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Thread: Who Influenced Your Journey?

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    Default Who Influenced Your Journey?

    One of the great things about the martial arts is the number of quality people you meet. Over time, there can be many individuals who have a profound influence on your path. But, if you had to pick out one who had the greatest impact- someone who set or changed your course, the way you look at or approach your training or philosophy- who would that be?

    For me, it was a man in a completely different system. I only saw him once, at a 4 hour seminar. It was Anise Sensei, who headed an Aiki-jitsu system. The seminar was primarily about control of your opponents center. I was trying to make the moves he showed us work with Kenpo footwork. Anise Sensei showed me why what I was doing wouldn't work, then how to do it right.

    The main thrust of the seminar was to show us that what we see or do externally is not the entire picture. It is what happens internally, both with you and your opponent, that sets a martial artist apart from a brawler. One method he used was to use bokens. With a simple redirect and return, useing tight circles, he could produce a large unballancing effect in the opponent. All an observer would see is a disarm or a technique to creat an opening. But you could feel the effect when done to you.

    In the closing lecture, we were told that the primary objective was to get us to look for the internal in what we do. To analyze it in what others do.

    This is nothing new to a Kenpoist. It is one of our systems strengths to be able to look at what we and others do and understand it. But having this demonstrated by someone outside AK, someone who really understood and who had a passion and gift for teaching, really had an impact on me. In four hours I went ouutside my comfort zone, learned to look at martial arts from a whole new perspective, then was returned to my base.

    Since then, I've looked for the "internal" element in what I do. I'm often proved wrong in my interpretations. But that's ok. ANd a lot of AK folk either look at me funny or get exasperated with my experiments. That's ok too. I've enjoyed the journey so far. To quote Angus Starling (Ghost and the Darkness), "The struggle is the glory."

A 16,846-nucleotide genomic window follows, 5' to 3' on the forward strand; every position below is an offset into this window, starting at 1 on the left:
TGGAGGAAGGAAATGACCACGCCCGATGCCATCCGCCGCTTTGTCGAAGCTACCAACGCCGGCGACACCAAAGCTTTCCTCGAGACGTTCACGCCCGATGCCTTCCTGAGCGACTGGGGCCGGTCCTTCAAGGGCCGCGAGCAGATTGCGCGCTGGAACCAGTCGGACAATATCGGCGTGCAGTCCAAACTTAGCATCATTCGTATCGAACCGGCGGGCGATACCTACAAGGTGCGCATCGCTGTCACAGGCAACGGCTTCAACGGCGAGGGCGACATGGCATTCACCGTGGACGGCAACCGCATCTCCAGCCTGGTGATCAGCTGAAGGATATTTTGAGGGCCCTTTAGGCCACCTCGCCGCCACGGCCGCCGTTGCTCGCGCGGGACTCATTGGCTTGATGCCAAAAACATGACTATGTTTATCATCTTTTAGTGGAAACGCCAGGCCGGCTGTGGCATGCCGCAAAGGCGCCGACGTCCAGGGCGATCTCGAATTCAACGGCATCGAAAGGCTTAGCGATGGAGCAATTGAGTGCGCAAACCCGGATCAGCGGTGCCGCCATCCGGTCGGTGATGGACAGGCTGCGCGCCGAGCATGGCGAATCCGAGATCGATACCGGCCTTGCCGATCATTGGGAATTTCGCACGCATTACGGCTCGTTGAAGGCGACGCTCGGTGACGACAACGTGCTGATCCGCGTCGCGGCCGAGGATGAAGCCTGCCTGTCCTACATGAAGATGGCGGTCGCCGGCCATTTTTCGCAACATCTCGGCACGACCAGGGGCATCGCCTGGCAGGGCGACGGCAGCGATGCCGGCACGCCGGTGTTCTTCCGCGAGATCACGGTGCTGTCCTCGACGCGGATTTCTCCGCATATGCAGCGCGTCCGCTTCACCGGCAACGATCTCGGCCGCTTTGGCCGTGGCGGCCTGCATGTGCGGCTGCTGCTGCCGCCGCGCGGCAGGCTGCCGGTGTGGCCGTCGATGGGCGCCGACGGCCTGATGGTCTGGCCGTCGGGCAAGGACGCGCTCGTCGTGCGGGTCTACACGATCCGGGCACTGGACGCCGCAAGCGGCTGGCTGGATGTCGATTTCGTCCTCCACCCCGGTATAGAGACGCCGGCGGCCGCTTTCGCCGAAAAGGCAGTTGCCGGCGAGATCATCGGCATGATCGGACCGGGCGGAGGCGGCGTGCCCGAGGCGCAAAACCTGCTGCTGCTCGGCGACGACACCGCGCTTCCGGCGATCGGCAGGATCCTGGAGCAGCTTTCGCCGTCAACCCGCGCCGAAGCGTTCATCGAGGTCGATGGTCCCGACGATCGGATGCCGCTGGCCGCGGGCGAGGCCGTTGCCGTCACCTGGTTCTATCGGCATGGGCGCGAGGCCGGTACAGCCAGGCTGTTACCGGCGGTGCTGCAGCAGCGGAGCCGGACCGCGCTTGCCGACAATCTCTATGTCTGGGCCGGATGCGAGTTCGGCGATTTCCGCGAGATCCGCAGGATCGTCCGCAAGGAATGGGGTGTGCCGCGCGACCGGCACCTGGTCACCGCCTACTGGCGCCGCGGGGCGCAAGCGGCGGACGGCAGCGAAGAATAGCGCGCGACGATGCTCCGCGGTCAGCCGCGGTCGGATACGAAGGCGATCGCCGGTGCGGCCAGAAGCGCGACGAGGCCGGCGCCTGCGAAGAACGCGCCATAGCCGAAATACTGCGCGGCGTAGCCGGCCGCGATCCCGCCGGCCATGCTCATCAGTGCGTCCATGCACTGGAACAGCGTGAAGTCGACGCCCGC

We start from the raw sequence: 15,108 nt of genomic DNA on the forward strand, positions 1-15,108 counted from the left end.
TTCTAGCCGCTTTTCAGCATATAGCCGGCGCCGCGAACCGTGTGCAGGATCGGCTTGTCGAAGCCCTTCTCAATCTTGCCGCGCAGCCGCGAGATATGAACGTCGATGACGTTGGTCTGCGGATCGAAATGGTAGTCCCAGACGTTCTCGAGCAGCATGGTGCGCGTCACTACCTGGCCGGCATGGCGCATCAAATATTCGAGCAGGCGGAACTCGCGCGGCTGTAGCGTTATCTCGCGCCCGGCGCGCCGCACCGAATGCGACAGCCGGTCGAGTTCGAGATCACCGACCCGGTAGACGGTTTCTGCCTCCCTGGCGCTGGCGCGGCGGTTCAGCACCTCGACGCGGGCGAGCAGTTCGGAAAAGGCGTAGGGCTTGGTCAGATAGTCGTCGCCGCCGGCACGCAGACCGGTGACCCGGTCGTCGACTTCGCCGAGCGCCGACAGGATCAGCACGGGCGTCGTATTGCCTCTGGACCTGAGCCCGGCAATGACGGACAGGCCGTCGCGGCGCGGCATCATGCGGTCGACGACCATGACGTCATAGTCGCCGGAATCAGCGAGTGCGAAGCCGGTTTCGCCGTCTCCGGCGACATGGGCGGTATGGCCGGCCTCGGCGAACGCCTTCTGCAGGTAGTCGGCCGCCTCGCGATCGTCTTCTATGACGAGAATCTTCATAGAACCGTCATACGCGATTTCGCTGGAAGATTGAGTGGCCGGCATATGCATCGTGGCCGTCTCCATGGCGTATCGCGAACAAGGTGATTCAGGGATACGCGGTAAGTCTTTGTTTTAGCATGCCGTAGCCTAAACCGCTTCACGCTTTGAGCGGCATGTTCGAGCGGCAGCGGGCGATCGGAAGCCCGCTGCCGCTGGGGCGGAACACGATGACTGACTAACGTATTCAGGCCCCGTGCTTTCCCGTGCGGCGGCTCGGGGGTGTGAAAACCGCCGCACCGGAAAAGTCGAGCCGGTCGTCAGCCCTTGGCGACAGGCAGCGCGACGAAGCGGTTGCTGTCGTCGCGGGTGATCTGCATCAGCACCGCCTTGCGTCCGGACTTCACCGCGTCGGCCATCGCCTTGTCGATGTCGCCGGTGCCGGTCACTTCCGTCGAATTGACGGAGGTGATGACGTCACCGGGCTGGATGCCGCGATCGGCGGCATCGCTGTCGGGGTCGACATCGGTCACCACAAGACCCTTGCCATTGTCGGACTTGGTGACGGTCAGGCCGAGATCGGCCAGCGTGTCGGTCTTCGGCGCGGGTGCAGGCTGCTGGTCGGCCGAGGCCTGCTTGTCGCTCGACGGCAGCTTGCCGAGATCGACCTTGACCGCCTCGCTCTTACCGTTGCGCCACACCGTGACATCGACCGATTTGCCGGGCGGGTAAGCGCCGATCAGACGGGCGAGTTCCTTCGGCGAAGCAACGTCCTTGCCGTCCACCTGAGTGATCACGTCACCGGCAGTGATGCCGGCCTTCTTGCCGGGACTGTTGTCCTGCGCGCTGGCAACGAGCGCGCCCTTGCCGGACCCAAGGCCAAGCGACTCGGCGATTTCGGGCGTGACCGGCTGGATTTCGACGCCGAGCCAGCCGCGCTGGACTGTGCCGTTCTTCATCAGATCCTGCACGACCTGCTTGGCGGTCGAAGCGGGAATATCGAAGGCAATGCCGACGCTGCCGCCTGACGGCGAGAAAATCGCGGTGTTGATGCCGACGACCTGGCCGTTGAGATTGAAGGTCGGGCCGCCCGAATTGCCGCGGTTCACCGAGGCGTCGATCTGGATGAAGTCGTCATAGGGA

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    Default Re: Who Influenced Your Journey?

    It started with Mr. Karol Petro. I tried to imitate his way of moving which was very linear. After I left that school and came to Mr. Palanzo' s it was like a whole new life. That is when I really started to meet the first black belts and man did they open my eyes. I than tried to mix the linear motion of my first instructor and the circular motion of Mr. Palanzo. I than began going to the WKKA camp and had the privilage to meet such popole as Mr. Frank Trejo, Mr. Tom Kelly, Mr. Joe Bridenstien and Dr. Maung Gyi. Dr. Gyi opened my eyes to the Kukari and combat knife. From there I moved on to the panther sword. Mr. Bridenstien taught me how to use escrima sticks and Mr. Kelly advanced my speed while Mr. Palanzo increased my fluidity. Mr. Trejo showed me a few things on boxing.
    "To hear is to doubt. To see is to be deceived. But to feel is to believe." -- SGM Ed Parker

    "Sic vis pacem parabellum - If you want peace, prepare for war." -- "The Punisher"


    "Praying Mantis, very good. . . For catching bugs." --Jackie Chan

    "A horse stance is great for taking a dump" --Jet Li

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    Default Re: Who Influenced Your Journey?

    I was first impressed and inspired by Jeff Speakman in "The Perfect Weapon."

    As far as 'real-life' I was inspired by my current instructor. Wade Wilbourn has managed to establish the first legitimate alternative to TKD in this area .....ever! Every other non-TKD school to open here in the last 20 years has failed. He did it while working full time and attaining a Masters Degree all the while fitting Kenpo in and teaching the rest of us ingrates. LOL.

    I'm also inspired routinely by our students. I often find new vigor in their enthusiasm for the art. They also present questions that are unique to thier point of view which almost always provides something new to explore. Forever changing and evolving...how can you not stay inspired?!?!
    "It is sobering to reflect that one of the best ways to get yourself a reputation as a dangerous citizen these days is to go about repeating the very phrases which our founding fathers used in the struggle for independence." – Charles A. Beard

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    Default Re: Who Influenced Your Journey?

    I've been influenced almost every instructor I've had.

    The first dramatic influence was Ray Arquilla. He changed my whole thinking about kenpo. My basics became strong and I learned how to be tough. One of the things he said has stuck with me all these years. I was upset because I had been hit very hard by one of the guys in class (I was the only woman) and I was mad that he'd hit me that hard. He told me, "If I thought you were only going to be attacked by someone of your own height and weight, that's all I'd have you practice with."


    I've learned a lot from my current instructor, Darryl Liner, of course. He's been my instructor longer than any other I've had, but the early influences seem to have a more profound affect, it seems.

    --Amy
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    Default Re: Who Influenced Your Journey?

    This is a good topic that died too soon.
    Quality outweighs quantity every time.

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    Default Re: Who Influenced Your Journey?